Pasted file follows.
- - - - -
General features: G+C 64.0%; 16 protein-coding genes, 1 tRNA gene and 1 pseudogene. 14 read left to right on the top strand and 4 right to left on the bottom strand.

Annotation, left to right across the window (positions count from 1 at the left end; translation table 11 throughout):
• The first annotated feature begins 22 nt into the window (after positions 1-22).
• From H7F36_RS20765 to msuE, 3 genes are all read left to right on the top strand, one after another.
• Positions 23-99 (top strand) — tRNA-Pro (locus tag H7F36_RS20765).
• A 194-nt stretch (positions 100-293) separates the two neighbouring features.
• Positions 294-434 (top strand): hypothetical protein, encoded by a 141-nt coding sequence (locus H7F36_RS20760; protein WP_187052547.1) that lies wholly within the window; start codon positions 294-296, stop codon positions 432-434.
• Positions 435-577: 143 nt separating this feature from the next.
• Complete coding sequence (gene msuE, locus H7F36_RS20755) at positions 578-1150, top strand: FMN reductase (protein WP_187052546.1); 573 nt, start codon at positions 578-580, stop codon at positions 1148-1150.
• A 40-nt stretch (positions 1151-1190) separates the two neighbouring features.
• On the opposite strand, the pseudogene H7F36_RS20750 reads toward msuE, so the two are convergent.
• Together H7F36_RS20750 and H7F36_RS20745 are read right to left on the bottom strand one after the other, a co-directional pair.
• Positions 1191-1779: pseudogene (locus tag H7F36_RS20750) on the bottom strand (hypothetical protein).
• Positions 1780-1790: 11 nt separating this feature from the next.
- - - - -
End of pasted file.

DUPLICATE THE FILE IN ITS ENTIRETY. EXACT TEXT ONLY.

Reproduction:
General features: G+C 64.0%; 16 protein-coding genes, 1 tRNA gene and 1 pseudogene. 14 read left to right on the top strand and 4 right to left on the bottom strand.

Annotation, left to right across the window (positions count from 1 at the left end; translation table 11 throughout):
• The first annotated feature begins 22 nt into the window (after positions 1-22).
• From H7F36_RS20765 to msuE, 3 genes are all read left to right on the top strand, one after another.
• Positions 23-99 (top strand) — tRNA-Pro (locus tag H7F36_RS20765).
• A 194-nt stretch (positions 100-293) separates the two neighbouring features.
• Positions 294-434 (top strand): hypothetical protein, encoded by a 141-nt coding sequence (locus H7F36_RS20760; protein WP_187052547.1) that lies wholly within the window; start codon positions 294-296, stop codon positions 432-434.
• Positions 435-577: 143 nt separating this feature from the next.
• Complete coding sequence (gene msuE, locus H7F36_RS20755) at positions 578-1150, top strand: FMN reductase (protein WP_187052546.1); 573 nt, start codon at positions 578-580, stop codon at positions 1148-1150.
• A 40-nt stretch (positions 1151-1190) separates the two neighbouring features.
• On the opposite strand, the pseudogene H7F36_RS20750 reads toward msuE, so the two are convergent.
• Together H7F36_RS20750 and H7F36_RS20745 are read right to left on the bottom strand one after the other, a co-directional pair.
• Positions 1191-1779: pseudogene (locus tag H7F36_RS20750) on the bottom strand (hypothetical protein).
• Positions 1780-1790: 11 nt separating this feature from the next.